As with most clubs, there are strengths and difficulties that emerge from such changes. There are 2-3 years of terrible results on the records, and it’s unlikely Everton will be able to trade or grow themselves out of those results in the context we are going into. Most of Evertons 28+ players are essentially at 0 real value but were already at that before the pandemic. 65% of 0 is still 0 (which in a bizarre way is something of a positive). It partially explains why Brands is finding it even harder to move players on. Fortunately many are coming to an end of their contracts, or are now the final year, so loans and even moves away become more a possibility (depending on the player). It’s highly unlikely any will derive a substantial revenue stream.
They also have a number of players, in the 27 and down range. Lucas Digne just straddles this age range as done Yerry Mina, but Dominic Calvert Lewin and Richarlison are smack in this range. They are players who’s values may hold up best and it is a consideration if either may be sacrificed to bring some funds into the club.
Where there are positives, is we now have stability on and off the field at manager and DOF level, and a manager who is more than capable of working with older players. To some extent it looks as if he may prefer them. We also have an owner, who has shown an unwavering commitment to want to invest into the club. Football is a unique industry where far from shareholder investment being welcomed as a positive, is discouraged and attempted to be outlawed. However in a situation of falling prices (at best) and wider macro and meso pressures having an owner who is willing to invest liquidity into the business could lead to it going a lot further than at any point in his tenure.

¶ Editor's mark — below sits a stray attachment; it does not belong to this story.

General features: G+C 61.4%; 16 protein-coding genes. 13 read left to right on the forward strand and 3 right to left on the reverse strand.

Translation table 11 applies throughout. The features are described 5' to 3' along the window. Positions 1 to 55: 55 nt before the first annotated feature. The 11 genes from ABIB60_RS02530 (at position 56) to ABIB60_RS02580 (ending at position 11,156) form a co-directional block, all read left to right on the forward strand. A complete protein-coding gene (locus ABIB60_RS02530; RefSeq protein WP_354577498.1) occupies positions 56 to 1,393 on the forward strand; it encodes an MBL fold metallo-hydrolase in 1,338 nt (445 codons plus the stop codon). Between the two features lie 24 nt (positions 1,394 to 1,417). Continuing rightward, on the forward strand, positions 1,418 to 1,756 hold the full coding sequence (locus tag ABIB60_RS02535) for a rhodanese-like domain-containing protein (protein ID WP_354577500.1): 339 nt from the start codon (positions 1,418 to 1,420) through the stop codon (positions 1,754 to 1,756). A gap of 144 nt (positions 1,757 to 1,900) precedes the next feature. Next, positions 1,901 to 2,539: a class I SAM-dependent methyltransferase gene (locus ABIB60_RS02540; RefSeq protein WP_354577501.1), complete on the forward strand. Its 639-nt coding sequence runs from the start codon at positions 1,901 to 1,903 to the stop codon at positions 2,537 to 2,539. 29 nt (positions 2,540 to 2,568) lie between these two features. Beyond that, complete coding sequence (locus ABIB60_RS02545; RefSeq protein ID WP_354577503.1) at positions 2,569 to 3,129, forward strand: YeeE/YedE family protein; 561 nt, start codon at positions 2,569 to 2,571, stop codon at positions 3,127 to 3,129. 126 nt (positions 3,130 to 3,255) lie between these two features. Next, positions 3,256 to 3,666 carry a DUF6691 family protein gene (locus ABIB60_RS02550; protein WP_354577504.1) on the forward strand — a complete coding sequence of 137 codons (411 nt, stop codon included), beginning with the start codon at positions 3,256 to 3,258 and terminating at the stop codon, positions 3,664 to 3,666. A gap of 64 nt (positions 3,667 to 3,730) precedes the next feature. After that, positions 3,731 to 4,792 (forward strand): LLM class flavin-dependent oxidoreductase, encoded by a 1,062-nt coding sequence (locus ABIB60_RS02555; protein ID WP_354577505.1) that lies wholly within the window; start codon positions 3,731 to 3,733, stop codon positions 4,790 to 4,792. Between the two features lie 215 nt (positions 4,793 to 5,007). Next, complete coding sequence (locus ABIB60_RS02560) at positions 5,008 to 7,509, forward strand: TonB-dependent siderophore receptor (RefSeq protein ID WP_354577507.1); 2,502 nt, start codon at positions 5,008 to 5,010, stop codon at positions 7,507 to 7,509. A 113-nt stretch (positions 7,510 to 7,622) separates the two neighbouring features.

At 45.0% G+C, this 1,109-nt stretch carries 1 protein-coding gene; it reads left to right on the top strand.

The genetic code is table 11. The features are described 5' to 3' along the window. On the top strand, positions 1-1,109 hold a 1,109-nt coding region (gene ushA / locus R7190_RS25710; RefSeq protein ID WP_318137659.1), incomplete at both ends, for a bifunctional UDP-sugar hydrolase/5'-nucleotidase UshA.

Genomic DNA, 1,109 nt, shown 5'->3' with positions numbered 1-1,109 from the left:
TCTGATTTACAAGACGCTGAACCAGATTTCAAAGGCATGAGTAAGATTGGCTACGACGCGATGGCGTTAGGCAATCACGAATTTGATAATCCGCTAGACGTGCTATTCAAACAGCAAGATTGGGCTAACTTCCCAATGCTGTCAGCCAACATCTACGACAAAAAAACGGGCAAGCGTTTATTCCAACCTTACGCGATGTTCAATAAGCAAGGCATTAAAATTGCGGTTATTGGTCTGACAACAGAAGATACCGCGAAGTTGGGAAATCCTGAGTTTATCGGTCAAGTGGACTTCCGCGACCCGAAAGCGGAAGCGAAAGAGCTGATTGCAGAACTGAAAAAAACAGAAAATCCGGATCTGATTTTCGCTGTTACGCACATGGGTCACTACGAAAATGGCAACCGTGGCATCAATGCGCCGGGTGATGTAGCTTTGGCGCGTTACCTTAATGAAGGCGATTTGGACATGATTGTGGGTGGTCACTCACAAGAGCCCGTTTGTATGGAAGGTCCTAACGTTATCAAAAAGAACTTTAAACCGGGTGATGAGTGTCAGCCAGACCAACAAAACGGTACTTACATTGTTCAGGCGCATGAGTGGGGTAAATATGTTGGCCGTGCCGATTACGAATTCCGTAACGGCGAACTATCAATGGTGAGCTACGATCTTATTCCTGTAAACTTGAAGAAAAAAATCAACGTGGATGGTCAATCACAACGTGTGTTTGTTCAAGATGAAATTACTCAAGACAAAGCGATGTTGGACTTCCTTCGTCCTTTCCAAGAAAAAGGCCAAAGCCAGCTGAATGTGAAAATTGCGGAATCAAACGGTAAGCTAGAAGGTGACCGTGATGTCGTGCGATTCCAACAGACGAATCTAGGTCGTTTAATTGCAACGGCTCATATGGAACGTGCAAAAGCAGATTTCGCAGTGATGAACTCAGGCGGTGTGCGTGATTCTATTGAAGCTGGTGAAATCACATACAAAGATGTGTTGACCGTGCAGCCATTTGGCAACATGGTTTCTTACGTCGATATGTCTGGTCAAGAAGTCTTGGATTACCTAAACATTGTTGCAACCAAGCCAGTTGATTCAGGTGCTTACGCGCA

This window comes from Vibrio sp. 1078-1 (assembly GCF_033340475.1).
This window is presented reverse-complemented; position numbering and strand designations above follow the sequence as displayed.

That to some degree is seen from the signing of Josh King. This is a player who was valued at 50m in 2017 following an enquiry of around £25m made by ourselves. Last year Manchester United offered £25M which again was turned down. We can speculate what he may have gone for, if the two sides met, and suggest it wouldn’t have been much higher, but he was worth at least £25m. Everton have got him for pennies on the pound in such a deal. For players of the ability of James, Doucoure, Allan and King, to have secured them for under £50m collectively is strong business. If there was £50m profit from a sale of DCL/Richarlison that could be reinvested in 4+ players of similar quality, the temptation must be great.
So while it has not been perfect, it has been a positive January for Everton, who have exploited the falling prices to secure a medium term option they have been tracking. As we move forward, the volatility of the the summer market will make for an interesting few months.